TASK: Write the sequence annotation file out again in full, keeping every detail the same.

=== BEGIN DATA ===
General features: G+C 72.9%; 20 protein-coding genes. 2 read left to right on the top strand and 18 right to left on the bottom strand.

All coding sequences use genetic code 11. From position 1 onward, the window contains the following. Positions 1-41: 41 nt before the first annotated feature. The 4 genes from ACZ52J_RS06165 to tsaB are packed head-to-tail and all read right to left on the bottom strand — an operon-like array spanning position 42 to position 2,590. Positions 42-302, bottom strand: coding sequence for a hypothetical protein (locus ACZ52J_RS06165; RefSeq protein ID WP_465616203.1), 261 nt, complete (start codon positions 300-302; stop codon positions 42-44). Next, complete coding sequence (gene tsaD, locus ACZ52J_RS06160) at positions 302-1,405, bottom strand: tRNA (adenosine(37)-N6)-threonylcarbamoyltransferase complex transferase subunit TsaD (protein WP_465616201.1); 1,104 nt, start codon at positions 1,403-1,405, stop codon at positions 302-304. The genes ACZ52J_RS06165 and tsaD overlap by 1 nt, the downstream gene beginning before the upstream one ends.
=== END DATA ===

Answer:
General features: G+C 72.9%; 20 protein-coding genes. 2 read left to right on the top strand and 18 right to left on the bottom strand.

All coding sequences use genetic code 11. From position 1 onward, the window contains the following. Positions 1-41: 41 nt before the first annotated feature. The 4 genes from ACZ52J_RS06165 to tsaB are packed head-to-tail and all read right to left on the bottom strand — an operon-like array spanning position 42 to position 2,590. Positions 42-302, bottom strand: coding sequence for a hypothetical protein (locus ACZ52J_RS06165; RefSeq protein ID WP_465616203.1), 261 nt, complete (start codon positions 300-302; stop codon positions 42-44). Next, complete coding sequence (gene tsaD, locus ACZ52J_RS06160) at positions 302-1,405, bottom strand: tRNA (adenosine(37)-N6)-threonylcarbamoyltransferase complex transferase subunit TsaD (protein WP_465616201.1); 1,104 nt, start codon at positions 1,403-1,405, stop codon at positions 302-304. The genes ACZ52J_RS06165 and tsaD overlap by 1 nt, the downstream gene beginning before the upstream one ends.